Candidate tests are a great solution for companies looking to improve hiring outcomes, such as new hire performance, time to hire, and retention and your choice of assessment – it’s features and pricing structure – will shape your hiring process for years to come. It will ultimately influence hiring decisions and can, positively or negatively, impact recruiters’ relationships with hiring managers. As your company grows, choosing the right candidate testing provider, one that can adapt as you grow becomes hugely important.

To help you find the ideal testing tool, we’ve put together a list of 10 simple questions to ask before you buy.

  1. What are your measures of success?
  2. How are the tests priced?
  3. Who will be using the test?
  4. What are the strongest features of the test?
  5. What reporting is available?
  6. What’s the candidate experience like?
  7. How is the test validated?
  8. What are the training and set-up requirements?
  9. What are the litigation risks?
  10. What support will I get?

What is candidate testing?

A candidate test, sometimes known as a pre-employment assessment or pre-hire assessment, is a tool or method used to evaluate job candidates with consistency. Tests can range from hard skills tests such as coding, typing or cognitive ability to “softer” skills tests looking at behaviour, personality or situational judgement, or realistic tasks and scenarios.

A job interview is actually a type of candidate test, however, what most companies refer to when they talk about candidate testing is online assessments to judge candidate capability and role relevance.

1. What are your measures of success?

The most important thing to have in place before you start reviewing candidate test providers is some key goals and measures of success. These will preferably be tied to a clear business outcome and provide tangible ROI. Common examples include:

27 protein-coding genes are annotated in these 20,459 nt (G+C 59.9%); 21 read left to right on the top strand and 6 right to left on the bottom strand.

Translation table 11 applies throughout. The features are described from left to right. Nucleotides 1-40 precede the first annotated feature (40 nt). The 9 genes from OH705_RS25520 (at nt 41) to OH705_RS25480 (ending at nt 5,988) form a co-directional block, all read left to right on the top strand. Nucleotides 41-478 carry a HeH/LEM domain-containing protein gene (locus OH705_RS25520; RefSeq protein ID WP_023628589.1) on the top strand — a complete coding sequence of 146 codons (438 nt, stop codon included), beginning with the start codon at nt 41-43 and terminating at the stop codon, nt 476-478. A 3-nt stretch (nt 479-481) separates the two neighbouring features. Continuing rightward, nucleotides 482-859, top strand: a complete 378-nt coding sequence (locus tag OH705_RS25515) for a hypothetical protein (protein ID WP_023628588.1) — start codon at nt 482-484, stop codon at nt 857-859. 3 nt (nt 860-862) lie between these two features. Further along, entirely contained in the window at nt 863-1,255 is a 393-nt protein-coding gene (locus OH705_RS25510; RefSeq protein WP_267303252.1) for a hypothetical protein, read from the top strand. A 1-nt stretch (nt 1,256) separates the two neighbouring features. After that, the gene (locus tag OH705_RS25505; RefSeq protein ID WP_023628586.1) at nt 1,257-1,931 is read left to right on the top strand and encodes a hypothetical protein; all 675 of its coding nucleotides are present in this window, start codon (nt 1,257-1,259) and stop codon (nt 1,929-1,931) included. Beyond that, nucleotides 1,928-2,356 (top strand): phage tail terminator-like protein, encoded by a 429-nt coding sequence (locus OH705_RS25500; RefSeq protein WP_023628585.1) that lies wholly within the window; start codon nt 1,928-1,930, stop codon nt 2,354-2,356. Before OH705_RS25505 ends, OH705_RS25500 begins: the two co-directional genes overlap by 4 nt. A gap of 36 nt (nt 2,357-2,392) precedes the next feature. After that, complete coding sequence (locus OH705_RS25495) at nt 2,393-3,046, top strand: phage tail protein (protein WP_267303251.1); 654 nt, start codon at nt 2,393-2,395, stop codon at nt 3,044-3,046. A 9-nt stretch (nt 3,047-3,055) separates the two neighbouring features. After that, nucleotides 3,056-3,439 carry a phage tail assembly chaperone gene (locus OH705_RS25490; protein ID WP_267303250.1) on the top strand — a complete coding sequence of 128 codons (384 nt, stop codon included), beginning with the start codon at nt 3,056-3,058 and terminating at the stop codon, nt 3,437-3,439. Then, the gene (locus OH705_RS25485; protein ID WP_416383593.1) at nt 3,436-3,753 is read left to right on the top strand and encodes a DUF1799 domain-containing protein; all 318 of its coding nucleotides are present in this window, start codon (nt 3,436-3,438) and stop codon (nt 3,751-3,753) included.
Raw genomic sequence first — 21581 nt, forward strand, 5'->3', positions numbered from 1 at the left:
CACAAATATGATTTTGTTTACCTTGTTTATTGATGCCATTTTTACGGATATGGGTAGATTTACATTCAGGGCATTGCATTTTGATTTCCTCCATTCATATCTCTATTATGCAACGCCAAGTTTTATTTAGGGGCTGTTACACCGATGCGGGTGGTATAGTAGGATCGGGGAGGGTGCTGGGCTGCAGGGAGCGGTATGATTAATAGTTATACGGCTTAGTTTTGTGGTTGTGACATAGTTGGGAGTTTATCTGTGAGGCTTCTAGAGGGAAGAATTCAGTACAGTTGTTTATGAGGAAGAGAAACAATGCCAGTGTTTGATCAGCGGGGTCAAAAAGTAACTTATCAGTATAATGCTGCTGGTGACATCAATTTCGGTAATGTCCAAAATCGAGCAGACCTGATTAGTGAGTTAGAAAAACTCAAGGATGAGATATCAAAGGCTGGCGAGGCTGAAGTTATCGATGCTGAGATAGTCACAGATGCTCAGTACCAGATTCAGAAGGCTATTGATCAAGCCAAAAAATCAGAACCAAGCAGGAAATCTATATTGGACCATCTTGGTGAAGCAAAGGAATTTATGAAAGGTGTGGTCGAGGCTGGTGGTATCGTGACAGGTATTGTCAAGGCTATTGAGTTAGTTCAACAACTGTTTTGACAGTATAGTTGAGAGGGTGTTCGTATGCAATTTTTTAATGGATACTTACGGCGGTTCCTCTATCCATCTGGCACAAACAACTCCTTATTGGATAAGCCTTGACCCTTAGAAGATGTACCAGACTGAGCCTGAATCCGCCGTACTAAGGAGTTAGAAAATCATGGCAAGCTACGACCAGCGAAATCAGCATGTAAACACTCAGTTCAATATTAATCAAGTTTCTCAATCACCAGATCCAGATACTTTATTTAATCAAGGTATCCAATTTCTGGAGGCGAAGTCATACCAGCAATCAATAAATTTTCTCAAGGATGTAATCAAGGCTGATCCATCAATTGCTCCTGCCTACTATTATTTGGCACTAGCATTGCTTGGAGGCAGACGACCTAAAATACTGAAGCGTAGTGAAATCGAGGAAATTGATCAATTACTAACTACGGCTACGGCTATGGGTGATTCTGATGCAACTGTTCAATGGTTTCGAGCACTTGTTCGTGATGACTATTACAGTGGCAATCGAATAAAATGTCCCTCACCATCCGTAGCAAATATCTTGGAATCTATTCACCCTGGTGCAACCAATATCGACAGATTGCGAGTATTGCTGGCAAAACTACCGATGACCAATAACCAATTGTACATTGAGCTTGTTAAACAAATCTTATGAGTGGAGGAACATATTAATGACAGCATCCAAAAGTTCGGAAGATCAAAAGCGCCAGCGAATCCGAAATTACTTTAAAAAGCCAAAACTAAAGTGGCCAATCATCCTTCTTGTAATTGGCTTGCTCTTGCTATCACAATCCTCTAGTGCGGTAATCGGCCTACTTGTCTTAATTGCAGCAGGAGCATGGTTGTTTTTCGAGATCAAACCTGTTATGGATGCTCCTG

• Improve new hire retention by X%
  • Reduce time to hire by X days
  • Improve new hire performance by X%
  • Reduce the number of phone screens conducted by X%

Each of these measures should have a financial benefit attached to them. e.g. reducing the number of phone screens saves our recruitment team X hours per week and a cost saving of £X. If your primary goal is to reduce the number of new hires who leave in the first 90 days, you can model your cost saving by using our cost of failed hires calculator.

2. How are the tests priced?

Is pricing based on a charge per candidate – or is it a subscription with unlimited use? Will you be billed monthly, yearly, or at a different frequency? It’s best to avoid tests that increase their prices based on usage as you’ll quickly hit those caps and incur unnecessary fees. Look for any add-on fees for extras, such as support, integrations, reporting, or training.

You’ll want to look for a test provider that offers: